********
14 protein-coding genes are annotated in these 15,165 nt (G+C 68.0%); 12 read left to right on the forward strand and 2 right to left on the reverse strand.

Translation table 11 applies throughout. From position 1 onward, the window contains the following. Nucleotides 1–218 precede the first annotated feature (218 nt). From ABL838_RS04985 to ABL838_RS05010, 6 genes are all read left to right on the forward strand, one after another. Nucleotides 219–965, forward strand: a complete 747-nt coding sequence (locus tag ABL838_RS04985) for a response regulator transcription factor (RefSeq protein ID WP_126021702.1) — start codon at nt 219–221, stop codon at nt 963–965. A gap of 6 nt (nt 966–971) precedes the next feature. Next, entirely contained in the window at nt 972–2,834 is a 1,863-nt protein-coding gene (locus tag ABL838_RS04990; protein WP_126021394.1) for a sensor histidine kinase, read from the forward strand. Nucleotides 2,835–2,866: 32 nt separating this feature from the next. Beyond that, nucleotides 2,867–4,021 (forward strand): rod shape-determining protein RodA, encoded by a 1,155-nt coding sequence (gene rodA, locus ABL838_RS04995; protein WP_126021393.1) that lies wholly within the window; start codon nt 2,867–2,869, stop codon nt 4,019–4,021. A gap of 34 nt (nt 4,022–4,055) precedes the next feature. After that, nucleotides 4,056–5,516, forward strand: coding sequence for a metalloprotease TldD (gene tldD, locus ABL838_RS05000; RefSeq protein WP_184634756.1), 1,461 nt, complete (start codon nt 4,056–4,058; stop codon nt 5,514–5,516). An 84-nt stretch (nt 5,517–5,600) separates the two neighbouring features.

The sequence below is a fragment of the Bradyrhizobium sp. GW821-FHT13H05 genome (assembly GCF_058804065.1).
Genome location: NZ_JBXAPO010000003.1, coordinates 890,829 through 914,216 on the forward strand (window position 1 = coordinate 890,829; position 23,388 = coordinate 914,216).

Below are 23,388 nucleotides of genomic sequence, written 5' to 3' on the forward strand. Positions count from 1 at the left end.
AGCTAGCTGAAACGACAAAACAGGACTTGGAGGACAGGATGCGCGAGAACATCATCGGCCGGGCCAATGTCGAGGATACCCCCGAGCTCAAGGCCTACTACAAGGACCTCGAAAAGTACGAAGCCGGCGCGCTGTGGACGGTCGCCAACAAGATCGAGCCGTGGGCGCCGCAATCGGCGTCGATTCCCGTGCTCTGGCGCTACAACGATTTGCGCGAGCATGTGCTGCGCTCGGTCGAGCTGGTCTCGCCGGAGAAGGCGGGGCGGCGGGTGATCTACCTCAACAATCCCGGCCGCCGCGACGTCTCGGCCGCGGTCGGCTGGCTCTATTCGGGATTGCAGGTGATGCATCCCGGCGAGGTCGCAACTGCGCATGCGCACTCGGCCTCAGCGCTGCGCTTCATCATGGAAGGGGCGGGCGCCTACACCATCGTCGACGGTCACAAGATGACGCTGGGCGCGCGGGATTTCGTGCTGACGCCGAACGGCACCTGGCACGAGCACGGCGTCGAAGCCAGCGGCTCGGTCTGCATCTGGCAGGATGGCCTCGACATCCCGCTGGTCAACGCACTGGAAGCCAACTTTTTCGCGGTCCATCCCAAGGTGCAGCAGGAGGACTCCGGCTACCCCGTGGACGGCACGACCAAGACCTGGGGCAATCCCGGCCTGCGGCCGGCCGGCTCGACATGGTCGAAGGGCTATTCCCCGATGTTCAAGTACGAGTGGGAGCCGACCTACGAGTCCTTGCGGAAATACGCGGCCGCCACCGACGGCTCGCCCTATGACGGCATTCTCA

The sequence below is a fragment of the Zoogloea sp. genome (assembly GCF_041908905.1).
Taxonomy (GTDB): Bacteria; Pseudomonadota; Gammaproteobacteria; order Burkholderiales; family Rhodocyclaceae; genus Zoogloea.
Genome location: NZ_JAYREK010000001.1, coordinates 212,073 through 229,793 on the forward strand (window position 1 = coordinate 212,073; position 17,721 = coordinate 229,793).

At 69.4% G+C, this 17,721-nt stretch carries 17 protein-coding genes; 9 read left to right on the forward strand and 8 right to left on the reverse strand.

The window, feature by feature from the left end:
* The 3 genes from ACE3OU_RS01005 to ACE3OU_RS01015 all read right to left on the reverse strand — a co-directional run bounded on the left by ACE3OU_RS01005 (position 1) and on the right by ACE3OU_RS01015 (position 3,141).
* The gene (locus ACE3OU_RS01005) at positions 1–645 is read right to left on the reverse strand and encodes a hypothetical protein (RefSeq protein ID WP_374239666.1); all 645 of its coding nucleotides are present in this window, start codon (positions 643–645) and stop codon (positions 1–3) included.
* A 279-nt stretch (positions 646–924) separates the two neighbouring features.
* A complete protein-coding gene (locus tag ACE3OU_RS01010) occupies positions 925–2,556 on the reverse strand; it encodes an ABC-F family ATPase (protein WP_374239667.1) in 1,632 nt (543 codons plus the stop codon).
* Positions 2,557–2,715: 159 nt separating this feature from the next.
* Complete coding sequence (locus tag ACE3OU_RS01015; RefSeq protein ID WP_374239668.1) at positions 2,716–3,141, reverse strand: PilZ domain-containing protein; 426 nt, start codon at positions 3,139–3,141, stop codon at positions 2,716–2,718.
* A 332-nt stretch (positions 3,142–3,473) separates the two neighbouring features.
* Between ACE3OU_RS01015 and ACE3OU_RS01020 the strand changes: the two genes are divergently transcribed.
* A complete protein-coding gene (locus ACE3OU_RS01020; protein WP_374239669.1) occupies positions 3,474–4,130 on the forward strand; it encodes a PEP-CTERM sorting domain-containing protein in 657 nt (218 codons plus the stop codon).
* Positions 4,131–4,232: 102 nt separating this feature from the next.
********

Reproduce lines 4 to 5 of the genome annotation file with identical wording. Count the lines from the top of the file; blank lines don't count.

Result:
Genome location: NZ_JBXAPO010000003.1, coordinates 890,829 through 914,216 on the forward strand (window position 1 = coordinate 890,829; position 23,388 = coordinate 914,216).

Below are 23,388 nucleotides of genomic sequence, written 5' to 3' on the forward strand. Positions count from 1 at the left end.